5 mins read 19 Aug 2022

Giant Meteorite Impacts May Have Formed The Continents

New research from Curtin University provides evidence for the decades-old theory that giant meteorite impacts created Earth’s continents.

Artist's impression of Theia crashing into early Earth. Credit: NASA/JPL-Caltech.

Earth. 4.6 billion years ago, dust and gas coalesced to form our planet. In Earth’s early days, it was a ball of hot, molten rock. Shortly after Earth formed, a Mars-sized object named Theia smashed into our planet. This impact created the Moon.

Things didn’t settle down after Theia’s impact and the creation of the Moon. For the first billion years, Earth faced a constant barrage of meteorites. This culminated in the Late Heavy Bombardment which lasted from approximately 4.1 - 3.8 billion years ago. It’s safe to say that early Earth would have been hellish, which is why the first aeon is named the Hadean after the Greek god Hades.  

The Pilbara. Credit: Clare Fletcher.

Today the Earth’s surface has solidified, and thankfully there are a lot fewer meteorite impacts that cause significant damage - though our home planet is bombarded thousands of times per day by smaller objects, mostly no bigger than a range of sizes, stretching between specs of dust and up to about the size of basketballs. We often don’t see or hear the effects of these atmospheric impacts, because 70% of our planet is covered in ocean, and away from populous locations, where people can witness such events.

But despite our planet having a fairly similar origin to the other rocky planets in our Solar System, we have a few key differences. Life is one of those differences (insofar as we know), but so are the continents that human beings and many other lifeforms live on. Continents are the giant plates of landmass that float around on Earth’s hot, viscous mantle. These giant structures move over the course of millions to billions of years, crashing into each other and sometimes forming mountain ranges, or subducting under each other forming trenches. The highest (Mt. Everest - 8,848 metres above sea level) and lowest points (Mariana Trench - 11,034 metres below sea level) on Earth are a result of these giant plates, undergoing tectonic processes. 

One key aspect of having continental drift, which is also unique to Earth, is the presence of liquid water, which tectonic activity relies upon to ensure continual movement and replenishment. Other planets (like Venus) also have plates, but in the absence of water, these have long since become stagnant. 

So why do we have continents?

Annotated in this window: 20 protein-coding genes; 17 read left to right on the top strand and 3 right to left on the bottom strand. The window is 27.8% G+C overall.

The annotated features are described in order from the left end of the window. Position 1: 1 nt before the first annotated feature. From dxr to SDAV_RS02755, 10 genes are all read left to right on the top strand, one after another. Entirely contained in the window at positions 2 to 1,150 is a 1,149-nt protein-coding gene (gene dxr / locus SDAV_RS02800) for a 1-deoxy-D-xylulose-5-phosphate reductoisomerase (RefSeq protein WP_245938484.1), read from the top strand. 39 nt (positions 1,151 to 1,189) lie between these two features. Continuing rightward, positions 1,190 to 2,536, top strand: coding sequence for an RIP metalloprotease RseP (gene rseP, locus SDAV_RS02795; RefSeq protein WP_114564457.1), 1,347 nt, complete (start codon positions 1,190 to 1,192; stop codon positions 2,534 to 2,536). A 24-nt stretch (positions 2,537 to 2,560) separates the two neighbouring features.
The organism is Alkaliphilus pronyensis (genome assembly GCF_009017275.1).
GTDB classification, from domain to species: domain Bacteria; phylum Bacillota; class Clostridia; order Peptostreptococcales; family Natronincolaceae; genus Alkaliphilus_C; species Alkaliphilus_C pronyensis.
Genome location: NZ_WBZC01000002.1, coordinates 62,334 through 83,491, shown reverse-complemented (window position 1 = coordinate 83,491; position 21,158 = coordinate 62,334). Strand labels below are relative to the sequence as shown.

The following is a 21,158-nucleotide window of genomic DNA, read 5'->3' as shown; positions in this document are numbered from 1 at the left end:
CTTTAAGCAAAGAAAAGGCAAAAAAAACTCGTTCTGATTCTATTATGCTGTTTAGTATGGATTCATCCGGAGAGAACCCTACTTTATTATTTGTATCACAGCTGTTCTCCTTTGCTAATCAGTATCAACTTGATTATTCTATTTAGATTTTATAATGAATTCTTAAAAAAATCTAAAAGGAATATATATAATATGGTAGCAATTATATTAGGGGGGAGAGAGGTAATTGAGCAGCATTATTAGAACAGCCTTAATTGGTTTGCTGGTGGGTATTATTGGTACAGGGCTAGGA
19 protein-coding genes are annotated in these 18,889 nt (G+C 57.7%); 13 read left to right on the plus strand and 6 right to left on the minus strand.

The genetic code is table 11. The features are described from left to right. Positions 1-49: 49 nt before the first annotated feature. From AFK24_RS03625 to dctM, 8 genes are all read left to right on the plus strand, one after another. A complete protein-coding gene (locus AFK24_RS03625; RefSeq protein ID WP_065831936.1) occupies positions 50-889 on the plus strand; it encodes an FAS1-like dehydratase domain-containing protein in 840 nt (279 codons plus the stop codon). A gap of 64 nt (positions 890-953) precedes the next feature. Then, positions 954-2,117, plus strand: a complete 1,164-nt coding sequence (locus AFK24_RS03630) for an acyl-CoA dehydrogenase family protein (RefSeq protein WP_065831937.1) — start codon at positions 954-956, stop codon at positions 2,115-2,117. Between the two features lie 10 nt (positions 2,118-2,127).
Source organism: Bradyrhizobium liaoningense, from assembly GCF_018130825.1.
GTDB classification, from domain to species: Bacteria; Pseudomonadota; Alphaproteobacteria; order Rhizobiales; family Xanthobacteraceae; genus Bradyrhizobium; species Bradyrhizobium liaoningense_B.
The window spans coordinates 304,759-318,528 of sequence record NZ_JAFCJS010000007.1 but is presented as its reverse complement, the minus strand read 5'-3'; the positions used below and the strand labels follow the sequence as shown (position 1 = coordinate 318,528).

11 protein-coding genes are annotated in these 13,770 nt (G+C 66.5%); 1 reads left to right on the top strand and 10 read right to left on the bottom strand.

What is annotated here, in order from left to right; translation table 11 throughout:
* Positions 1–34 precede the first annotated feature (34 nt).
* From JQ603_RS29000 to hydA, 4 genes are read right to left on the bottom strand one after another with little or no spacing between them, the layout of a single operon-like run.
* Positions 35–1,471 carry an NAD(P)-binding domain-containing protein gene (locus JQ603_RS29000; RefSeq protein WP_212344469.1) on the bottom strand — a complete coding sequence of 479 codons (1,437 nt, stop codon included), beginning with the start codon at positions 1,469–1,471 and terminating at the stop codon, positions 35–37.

A theory that has been around for decades is that giant meteorite impacts from Earth’s first billion years of history may be responsible. Now, new research from Curtin University provides the strongest evidence to date that this theory is correct.

The team of researchers began by investigating zircon crystals and their oxygen isotope composition from the Pilbara Craton in Western Australia. Cratons are very stable parts of the continental crust, so are able to survive and preserve rocks for billions of years. The Pilbara is around 3.5 billion years old and is one of Earth’s best-preserved pieces of Archean crust. Zircon crystals are also very stable. During their formation, they trap Uranium which decays to Lead very slowly but at a steady rate, meaning these zircon crystals can be accurately dated. The oxygen isotopes also trapped in these zircons provide information about the mantle composition and geological processes at that time.

“By examining tiny crystals of the mineral zircon in rocks from the Pilbara Craton in Western Australia, which represents Earth’s best-preserved remnant of ancient crust, we found evidence of these giant meteorite impacts,” said Dr Tim Johnson, from Curtin University’s School of Earth and Planetary Sciences.

“Studying the composition of oxygen isotopes in these zircon crystals revealed a ‘top-down’ process starting with the melting of rocks near the surface and progressing deeper, consistent with the geological effect of giant meteorite impacts.”

“Our research provides the first solid evidence that the processes that ultimately formed the continents began with giant meteorite impacts, similar to those responsible for the extinction of the dinosaurs, but which occurred billions of years earlier.”  

The Pilbara at sunset. Credit: Curtin University.

The team also compared data from the Pilbara with the WA’s Yilgarn Craton (also home to the oldest terrestrial material on Earth - 4.4 billion-year-old zircon crystals), Canada’s Slave Craton and Superior Provence, and West Greenland. 

Studying the formation and evolution of Earth’s continents is incredibly important given that’s where the majority of Earth’s biomass is, not least of all human beings, and also the majority of Earth's important mineral deposits.

“Not least, the continents host critical metals such as lithium, tin and nickel, commodities that are essential to the emerging green technologies needed to fulfil our obligation to mitigate climate change,” said Dr Johnson.

“These mineral deposits are the end result of a process known as crustal differentiation, which began with the formation of the earliest landmasses, of which the Pilbara Craton is just one of many.”  

“Data related to other areas of ancient continental crust on Earth appears to show patterns similar to those recognised in Western Australia. We would like to test our findings on these ancient rocks to see if, as we suspect, our model is more widely applicable.”

The article is available in the journal, Nature.